In Ready Player One, in order to fit all the pop culture references, you’re gonna need a bigger boat. Steven Spielberg hovers over a mountain of movies, television shows, video games, and other ephemera of pop culture like so many mashed potatoes, obsessively sculpting them into something that only he can see (a good movie). Like Indiana Jones with snakes, in Ready Player One, it always has to be pop culture references. The film simply isn’t much to phone home about. Schindler’s List.
Mr. Roger’s Neighborhood has been a cultural touchstone for generations of children, your humble blagger included. In Morgan Neville’s documentary Won’t You Be My Neighbor, the edifying force that is Fred Rogers resounds in every scene – despite the man’s typically reserved candor.
In RBG, directors Julie Cohen and Betsy West tell the fascinating life story of Ruth Bader Ginsberg in a relatively routine way. Those who watch a lot of documentaries won’t have their hair blown back by any stylistic flourishes or innovations. Instead, RBG is perfectly content with the wheels that have already been invented: archival footage, talking head interviews, and primary sources like court documentation. With these tools, Cohen and West weave together an inspirational tale of an American trailblazer and outright hero: Ruth Bader Ginsberg, second woman to sit on the supreme court and unabashed defender of the rights of minorities – particularly those of women.
In film or on stage, performance is a strange thing. Sometimes, the audience values showmanship and wants to see the raw talent of a performer laid bare under the lights. Sometimes, we crave realism – some indefinable feeling that the thing we are seeing on screen is genuine and true, their soul laid bare instead. To achieve one of these is rare, the stuff of chilled spines and tears. What then when an actor pulls off both, simultaneously? And, what when both leads of a film do so? Well, that’s A Star is Born. That’s magic.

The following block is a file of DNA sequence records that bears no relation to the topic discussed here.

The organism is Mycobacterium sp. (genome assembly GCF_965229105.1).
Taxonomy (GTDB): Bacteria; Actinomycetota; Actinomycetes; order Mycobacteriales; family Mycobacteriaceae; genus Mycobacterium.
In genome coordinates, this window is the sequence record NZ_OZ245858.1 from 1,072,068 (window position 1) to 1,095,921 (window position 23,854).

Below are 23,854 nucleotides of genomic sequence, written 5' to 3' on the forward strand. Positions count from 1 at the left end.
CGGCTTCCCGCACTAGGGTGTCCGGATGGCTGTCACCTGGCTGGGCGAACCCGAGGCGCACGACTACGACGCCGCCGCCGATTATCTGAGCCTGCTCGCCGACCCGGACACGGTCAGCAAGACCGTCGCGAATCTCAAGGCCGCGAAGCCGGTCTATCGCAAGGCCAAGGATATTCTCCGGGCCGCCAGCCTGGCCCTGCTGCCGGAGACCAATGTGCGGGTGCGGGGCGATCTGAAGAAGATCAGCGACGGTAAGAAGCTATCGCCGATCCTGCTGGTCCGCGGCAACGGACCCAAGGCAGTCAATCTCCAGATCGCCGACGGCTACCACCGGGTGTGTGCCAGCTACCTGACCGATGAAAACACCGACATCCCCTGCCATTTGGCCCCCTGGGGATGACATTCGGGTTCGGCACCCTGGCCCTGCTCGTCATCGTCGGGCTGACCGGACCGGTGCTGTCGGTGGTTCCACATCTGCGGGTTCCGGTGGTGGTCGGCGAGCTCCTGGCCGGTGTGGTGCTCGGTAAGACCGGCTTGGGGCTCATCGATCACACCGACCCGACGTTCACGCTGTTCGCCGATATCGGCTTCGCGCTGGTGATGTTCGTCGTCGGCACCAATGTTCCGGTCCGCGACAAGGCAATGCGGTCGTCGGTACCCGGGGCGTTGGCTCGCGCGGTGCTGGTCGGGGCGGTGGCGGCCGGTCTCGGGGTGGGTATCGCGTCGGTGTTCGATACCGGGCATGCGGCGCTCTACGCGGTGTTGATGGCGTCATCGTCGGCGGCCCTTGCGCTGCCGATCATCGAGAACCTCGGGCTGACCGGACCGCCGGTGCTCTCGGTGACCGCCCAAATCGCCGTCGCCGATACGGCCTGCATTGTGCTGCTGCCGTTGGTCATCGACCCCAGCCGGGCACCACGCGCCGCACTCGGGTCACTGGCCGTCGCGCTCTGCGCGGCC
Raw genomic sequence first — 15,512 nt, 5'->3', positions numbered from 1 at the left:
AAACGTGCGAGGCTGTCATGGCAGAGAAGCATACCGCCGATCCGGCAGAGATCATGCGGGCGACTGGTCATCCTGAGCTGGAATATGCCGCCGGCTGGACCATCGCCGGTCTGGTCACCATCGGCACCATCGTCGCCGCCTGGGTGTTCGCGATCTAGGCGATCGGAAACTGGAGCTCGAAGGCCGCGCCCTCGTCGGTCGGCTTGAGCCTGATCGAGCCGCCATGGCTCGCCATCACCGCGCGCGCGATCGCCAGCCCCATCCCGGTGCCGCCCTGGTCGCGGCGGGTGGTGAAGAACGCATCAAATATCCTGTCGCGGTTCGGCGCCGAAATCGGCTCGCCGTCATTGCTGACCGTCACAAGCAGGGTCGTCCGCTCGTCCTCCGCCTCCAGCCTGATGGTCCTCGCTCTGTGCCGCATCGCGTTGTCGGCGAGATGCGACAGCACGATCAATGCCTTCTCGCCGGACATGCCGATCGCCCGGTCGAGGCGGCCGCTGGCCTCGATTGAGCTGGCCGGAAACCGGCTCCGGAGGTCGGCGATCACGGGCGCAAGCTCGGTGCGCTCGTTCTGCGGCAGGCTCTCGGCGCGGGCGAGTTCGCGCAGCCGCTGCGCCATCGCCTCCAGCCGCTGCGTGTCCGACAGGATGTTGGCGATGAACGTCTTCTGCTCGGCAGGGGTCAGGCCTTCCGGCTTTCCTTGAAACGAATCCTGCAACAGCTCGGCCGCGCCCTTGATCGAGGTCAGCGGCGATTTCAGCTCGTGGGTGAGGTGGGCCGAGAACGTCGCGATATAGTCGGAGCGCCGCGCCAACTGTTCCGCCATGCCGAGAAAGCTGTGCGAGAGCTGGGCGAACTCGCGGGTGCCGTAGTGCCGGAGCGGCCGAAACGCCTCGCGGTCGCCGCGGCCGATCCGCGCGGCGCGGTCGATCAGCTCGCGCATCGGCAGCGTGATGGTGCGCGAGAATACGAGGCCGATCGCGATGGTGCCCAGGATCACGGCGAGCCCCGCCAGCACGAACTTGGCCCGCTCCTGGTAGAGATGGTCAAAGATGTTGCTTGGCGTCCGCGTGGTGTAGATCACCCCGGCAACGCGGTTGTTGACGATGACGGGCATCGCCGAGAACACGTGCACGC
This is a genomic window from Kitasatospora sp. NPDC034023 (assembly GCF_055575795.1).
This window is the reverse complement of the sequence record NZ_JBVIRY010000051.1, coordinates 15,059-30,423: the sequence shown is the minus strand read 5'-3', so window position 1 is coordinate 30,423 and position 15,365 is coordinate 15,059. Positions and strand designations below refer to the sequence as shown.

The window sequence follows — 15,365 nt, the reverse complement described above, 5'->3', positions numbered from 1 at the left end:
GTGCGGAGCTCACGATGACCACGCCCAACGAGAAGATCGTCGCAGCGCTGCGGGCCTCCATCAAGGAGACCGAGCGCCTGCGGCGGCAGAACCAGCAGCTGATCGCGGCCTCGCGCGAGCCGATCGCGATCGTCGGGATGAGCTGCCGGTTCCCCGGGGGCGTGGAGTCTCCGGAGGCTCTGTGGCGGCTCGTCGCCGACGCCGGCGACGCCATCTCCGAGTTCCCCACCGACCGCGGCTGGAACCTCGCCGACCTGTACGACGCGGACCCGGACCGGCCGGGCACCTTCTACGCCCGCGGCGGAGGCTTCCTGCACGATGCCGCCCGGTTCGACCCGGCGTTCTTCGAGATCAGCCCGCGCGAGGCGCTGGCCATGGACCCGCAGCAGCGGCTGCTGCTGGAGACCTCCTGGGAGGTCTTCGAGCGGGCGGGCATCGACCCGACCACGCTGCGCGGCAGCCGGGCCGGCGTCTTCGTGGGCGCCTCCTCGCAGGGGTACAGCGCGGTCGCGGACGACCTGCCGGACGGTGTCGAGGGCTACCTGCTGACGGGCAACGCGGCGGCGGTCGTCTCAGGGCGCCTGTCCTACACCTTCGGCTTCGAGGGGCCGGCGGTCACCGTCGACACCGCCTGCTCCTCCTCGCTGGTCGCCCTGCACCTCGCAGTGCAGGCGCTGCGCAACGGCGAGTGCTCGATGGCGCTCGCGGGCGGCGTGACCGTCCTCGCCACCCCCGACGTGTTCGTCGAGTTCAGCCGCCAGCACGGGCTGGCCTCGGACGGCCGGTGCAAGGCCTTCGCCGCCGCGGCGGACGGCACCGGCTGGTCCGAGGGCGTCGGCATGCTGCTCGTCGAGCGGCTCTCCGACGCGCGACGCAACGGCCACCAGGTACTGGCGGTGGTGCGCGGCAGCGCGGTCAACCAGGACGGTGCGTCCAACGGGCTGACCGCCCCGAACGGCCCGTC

Boots Riley is the truth. His directorial debut, Sorry to Bother You, is one of the most bizarre cultural commentaries you will ever see. The targets of Riley’s critiques vary, from broad concepts like race relations and corporate greed, to more specific ideas like viral fame and code-switching. But the setup is simple: Cassius “Cash” Green (Lakeith Stanfield) is a black man in Oakland struggling to make his rent – which he owes to his very generous uncle. He’s hired for a telemarketing job, but fails to find success until he listens to a seasoned veteran: use your white voice. Armed with the pleasant, non-threatening voice of a milquetoast white man (David Cross), Cash quickly climbs the corporate ladder – and stumbles into the weirdest things along the way.
Ari Aster’s Hereditary opens simply: the white letters of Ellen Graham’s obituary blazing on a inky background. The matriarch is survived by her daughter Annie, an artist who creates miniature dioramas of her everyday life. We see one of her miniatures now: a cut-out model of her home in the forest. As we zoom in, we focus on a bedroom belonging to her teenage son Peter. Slowly, the miniature room fills the screen until the facsimile becomes reality and Peter’s father walks in to wake him for his grandmother’s funeral. From this point forward the line between reality and fantasy, between the actual and the imagined, will remain blurred.